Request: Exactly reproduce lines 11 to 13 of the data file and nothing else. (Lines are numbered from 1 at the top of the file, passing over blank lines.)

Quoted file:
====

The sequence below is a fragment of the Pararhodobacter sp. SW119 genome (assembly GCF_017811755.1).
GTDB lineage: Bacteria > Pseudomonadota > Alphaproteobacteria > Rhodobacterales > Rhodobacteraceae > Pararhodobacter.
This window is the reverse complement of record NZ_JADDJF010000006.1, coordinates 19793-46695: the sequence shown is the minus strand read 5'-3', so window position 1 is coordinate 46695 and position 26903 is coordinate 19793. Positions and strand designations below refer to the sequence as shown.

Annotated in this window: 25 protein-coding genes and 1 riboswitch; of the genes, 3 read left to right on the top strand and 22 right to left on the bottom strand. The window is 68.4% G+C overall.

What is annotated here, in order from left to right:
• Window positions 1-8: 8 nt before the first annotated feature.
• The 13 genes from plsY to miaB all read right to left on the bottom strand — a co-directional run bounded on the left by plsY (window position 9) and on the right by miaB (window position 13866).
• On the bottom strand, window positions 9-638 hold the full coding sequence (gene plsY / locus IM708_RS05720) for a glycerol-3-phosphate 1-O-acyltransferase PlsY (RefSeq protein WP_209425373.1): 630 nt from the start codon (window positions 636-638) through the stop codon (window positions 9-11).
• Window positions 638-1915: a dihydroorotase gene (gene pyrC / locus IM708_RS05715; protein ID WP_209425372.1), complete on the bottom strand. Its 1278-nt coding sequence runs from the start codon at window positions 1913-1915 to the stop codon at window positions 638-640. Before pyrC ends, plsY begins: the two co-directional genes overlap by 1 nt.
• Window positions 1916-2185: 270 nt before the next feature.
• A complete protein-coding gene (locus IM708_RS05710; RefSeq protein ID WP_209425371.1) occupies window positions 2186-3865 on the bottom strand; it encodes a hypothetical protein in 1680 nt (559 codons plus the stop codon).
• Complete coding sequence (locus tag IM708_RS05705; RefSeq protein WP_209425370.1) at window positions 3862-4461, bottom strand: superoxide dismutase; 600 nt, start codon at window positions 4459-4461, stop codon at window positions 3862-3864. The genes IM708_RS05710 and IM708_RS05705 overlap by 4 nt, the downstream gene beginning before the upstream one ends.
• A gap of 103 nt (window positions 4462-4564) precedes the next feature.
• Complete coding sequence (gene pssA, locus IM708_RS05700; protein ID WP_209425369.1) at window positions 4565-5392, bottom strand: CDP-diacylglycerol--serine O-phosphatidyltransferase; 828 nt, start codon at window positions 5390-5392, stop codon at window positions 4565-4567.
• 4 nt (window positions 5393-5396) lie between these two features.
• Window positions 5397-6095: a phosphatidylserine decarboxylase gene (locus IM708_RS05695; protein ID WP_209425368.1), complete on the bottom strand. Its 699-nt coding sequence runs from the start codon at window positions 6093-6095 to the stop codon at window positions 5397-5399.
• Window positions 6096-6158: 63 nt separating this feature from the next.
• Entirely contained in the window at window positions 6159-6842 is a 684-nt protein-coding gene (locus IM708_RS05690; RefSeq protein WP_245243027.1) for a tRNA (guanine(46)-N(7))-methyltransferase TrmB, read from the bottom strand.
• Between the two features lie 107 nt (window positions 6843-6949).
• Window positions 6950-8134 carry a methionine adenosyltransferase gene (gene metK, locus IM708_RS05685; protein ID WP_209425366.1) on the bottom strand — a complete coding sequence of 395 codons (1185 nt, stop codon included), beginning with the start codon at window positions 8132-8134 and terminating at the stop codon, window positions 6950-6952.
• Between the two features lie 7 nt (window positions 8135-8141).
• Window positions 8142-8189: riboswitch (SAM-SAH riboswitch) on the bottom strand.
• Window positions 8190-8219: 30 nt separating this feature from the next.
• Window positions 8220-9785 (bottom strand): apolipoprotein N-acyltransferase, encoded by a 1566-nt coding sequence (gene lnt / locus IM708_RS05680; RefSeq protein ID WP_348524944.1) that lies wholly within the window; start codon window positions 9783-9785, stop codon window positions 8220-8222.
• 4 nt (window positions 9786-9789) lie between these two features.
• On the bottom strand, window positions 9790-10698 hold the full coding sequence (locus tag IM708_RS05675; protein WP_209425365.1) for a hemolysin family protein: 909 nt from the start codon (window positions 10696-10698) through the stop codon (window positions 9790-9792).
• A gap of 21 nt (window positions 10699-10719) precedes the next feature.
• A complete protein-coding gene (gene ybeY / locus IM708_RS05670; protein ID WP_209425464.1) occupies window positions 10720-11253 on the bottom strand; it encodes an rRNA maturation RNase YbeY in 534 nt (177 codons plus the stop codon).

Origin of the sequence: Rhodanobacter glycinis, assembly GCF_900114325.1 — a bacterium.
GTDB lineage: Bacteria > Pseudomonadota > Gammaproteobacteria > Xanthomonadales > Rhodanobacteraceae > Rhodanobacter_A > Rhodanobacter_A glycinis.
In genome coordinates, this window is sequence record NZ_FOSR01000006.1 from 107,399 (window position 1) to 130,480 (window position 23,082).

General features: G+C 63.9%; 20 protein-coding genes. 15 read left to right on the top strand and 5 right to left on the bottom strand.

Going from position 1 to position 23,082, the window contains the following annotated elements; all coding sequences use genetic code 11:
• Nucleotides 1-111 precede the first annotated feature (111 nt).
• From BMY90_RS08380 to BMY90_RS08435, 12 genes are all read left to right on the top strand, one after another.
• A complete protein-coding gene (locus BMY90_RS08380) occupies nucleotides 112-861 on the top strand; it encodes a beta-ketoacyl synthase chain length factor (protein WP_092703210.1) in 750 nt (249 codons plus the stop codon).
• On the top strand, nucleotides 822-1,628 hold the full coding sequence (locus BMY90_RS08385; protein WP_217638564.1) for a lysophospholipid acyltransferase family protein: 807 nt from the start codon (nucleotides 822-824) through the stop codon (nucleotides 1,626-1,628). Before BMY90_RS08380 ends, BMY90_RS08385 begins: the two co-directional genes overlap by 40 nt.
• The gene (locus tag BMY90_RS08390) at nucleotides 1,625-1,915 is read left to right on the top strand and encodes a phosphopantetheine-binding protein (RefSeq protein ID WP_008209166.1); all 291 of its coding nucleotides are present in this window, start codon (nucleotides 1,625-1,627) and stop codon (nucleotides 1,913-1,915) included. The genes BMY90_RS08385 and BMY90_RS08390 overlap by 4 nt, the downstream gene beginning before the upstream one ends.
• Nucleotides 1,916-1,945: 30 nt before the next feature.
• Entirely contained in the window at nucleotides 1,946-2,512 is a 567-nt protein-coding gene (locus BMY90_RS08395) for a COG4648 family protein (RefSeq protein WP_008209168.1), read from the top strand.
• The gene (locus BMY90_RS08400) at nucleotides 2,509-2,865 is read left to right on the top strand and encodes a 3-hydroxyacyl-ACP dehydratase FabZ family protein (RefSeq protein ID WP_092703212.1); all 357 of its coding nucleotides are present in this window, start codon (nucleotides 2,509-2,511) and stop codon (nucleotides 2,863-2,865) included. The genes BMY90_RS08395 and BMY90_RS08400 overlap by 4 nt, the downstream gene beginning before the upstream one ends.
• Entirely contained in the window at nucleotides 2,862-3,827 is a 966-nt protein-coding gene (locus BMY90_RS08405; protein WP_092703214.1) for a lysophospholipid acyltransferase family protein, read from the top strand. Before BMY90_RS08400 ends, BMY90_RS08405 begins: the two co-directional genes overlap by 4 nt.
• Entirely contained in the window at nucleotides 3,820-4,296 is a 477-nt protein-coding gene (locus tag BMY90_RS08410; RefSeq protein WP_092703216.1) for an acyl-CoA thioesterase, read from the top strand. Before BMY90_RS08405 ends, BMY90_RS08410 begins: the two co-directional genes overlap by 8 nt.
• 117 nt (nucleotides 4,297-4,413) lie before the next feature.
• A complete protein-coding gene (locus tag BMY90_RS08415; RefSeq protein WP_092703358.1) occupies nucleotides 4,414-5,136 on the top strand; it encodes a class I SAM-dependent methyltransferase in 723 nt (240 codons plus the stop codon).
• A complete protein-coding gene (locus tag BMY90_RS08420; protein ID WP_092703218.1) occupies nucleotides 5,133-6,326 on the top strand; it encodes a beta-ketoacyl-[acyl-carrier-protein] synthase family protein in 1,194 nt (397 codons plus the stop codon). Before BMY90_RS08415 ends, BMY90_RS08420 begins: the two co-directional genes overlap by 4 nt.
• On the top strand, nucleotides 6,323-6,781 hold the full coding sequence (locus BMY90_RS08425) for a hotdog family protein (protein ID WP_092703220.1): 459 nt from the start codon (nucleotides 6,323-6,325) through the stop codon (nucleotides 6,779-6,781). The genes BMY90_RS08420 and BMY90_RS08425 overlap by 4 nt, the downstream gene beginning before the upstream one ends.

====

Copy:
• A complete protein-coding gene (locus IM708_RS05710; RefSeq protein ID WP_209425371.1) occupies window positions 2186-3865 on the bottom strand; it encodes a hypothetical protein in 1680 nt (559 codons plus the stop codon).
• Complete coding sequence (locus tag IM708_RS05705; RefSeq protein WP_209425370.1) at window positions 3862-4461, bottom strand: superoxide dismutase; 600 nt, start codon at window positions 4459-4461, stop codon at window positions 3862-3864. The genes IM708_RS05710 and IM708_RS05705 overlap by 4 nt, the downstream gene beginning before the upstream one ends.
• A gap of 103 nt (window positions 4462-4564) precedes the next feature.